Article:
This is Real Life Sale
 
 

Special Offers see all

Enter to WIN a $100 Credit

Subscribe to PowellsBooks.news
for a chance to win.
Privacy Policy

Visit our stores

PowellsBooks.Blog

Authors, readers, critics, media — and booksellers.

 

Archive for the 'Rare Books' Category

Each week, more or less, we discuss rare books.

The Magic of Ahmet Ertuğ

If stunning photography and stylish book design rock your world, you probably already own a selection of Taschen publications. Taschen is bold, brassy, and very, very German.

In Istanbul, three thousand miles from Taschen's home turf, the house of Ertuğ and Kocabiyik has produced some of the most beautiful large format, limited edition photography books in the world.

Specializing in books on Byzantine and Ottoman art and architecture, the large format photography of Ahmet Ertuğ is nothing less than delectable.

It's almost silly to put my photos of his photos in this post; my camera is a Sony Sure Shot with 3.2 megapixels. Ertuğ shoots with an 8 x 10 inch, large format camera. His photos can be viewed online.

Currently, we have three of his books in stock. In Pursuit of Excellence: Worlds of Art from the Museum of Turkish and Islamic Arts was published in 1993. His ode to the principal mosque in Istanbul, Hagia Sophia: A Vision of Empires, was published in 1997. ...


A Collector Like No Other

On the evening of March 18, 1986, I jumped into bed pulling the covers over my stark naked body, shotgun on my chest.

So begins Roger Wendlick's newly published Shotgun On My Chest: Memoirs of a Lewis and Clark Book Collector. If you've never read and enjoyed a collector's reminiscences before, this could be the place to start, for Mr. Wendlick is a collector like no other. His methods and madness will make sense if you have known true passion, single-minded determination, or the angst of having multiple credit cards in your name.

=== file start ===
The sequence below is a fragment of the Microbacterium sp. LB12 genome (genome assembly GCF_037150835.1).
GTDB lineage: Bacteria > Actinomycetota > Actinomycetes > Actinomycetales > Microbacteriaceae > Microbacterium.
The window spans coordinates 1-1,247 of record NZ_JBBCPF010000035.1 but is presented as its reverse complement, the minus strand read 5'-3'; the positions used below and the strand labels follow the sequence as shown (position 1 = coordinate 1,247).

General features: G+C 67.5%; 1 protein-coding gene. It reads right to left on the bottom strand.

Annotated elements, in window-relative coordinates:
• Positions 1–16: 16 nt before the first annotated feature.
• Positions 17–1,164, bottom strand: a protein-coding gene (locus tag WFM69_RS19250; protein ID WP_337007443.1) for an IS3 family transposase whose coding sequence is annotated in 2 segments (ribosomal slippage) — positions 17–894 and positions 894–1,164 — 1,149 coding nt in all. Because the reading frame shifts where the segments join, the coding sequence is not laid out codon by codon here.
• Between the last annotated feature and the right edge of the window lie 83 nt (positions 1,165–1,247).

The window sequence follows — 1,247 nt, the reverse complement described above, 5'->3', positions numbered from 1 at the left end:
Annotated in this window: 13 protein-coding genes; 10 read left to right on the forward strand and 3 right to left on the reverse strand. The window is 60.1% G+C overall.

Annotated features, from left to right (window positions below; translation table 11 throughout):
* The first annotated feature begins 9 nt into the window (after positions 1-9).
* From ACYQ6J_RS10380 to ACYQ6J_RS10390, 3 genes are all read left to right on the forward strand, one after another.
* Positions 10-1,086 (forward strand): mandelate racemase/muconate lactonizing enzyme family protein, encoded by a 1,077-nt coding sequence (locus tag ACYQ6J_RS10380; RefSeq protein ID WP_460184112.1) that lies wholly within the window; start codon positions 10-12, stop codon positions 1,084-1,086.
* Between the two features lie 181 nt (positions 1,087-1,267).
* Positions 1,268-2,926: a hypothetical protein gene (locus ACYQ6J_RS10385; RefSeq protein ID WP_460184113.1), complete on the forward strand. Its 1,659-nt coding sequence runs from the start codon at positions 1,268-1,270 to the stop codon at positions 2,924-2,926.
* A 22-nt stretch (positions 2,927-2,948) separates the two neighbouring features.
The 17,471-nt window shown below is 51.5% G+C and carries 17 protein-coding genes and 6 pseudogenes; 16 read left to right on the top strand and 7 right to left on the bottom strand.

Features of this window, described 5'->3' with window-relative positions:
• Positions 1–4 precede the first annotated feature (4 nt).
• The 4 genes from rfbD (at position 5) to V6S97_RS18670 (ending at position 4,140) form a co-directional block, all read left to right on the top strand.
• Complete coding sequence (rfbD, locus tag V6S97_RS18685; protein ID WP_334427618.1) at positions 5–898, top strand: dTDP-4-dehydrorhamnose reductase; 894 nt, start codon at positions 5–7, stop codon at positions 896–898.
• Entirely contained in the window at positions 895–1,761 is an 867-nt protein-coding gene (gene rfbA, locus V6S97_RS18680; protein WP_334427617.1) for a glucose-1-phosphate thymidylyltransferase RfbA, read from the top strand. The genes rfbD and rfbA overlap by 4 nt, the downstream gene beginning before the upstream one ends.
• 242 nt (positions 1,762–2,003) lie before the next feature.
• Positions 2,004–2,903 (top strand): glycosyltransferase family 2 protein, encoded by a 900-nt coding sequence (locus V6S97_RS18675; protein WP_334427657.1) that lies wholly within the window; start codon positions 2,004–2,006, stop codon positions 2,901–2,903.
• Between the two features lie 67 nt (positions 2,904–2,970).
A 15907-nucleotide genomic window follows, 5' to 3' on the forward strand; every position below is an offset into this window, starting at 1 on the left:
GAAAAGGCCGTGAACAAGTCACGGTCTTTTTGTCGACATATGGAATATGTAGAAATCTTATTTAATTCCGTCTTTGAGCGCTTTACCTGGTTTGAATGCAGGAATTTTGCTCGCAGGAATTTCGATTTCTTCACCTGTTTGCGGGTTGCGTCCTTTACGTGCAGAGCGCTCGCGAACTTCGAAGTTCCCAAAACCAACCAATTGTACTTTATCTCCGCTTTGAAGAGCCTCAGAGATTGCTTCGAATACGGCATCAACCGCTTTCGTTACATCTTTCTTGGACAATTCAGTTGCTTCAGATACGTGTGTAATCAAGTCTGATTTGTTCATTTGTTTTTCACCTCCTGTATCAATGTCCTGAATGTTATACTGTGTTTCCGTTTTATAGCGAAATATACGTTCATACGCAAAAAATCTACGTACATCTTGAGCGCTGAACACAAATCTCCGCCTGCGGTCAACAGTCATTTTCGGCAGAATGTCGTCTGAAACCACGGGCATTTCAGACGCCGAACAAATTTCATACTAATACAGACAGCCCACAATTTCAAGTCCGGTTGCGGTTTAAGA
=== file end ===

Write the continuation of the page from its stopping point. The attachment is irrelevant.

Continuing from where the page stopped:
Mr. Wendlick, a construction worker, musician, and traveler, inherited a souvenir plate from the 1905 Lewis and Clark World's Fair that had belonged to his grandmother. A work-related injury and plenty of work-related stress had him thinking that he needed a hobby. Perhaps collecting? It wasn't long before his World's Fair collection reached world-class proportions.

Then he discovered books, book dealers, and bibliomania. He bought the Reuben Thwaites eight-volume set of The Original Journals of the Lewis and Clark ...


Elizabeth Hamilton 1758-1816

Elizabeth Hamilton's early years read like a Brontë novel: the death of the father leaves his three young children at the mercy of distant relatives. The siblings are separated from each other and raised apart, and the cherished brother ships off to India with the British Army. In her adulthood Elizabeth served as a governess to a noble family and in 1806 she wrote Letters on the Formation of the Religious and the Moral Principle to the Daughter of a Nobleman, which probably reads very differently from Jane Eyre.

Best known for Letters on the Elementary Principles of Education, published in 1801, she is most likely remembered today as an educationalist — if she is remembered at all. (While she is nicely represented in the Dictionary of National Biography (DNB) with a full two columns, she is followed by Emma Hamilton, who can claim over six and a half pages.)

And that's a shame, because in between publishing such early nineteenth-century pieces as Memoirs of Modern Philosophers, and My Ain Fireside, she wrote


A Flawed Diamond

There is a proverb that reads: "A diamond with a flaw is better than a common stone that is perfect." This 1595 printing of Giovanni Botero's Delle Relationi Universali is no common stone.

It contains a litany of faults: worming...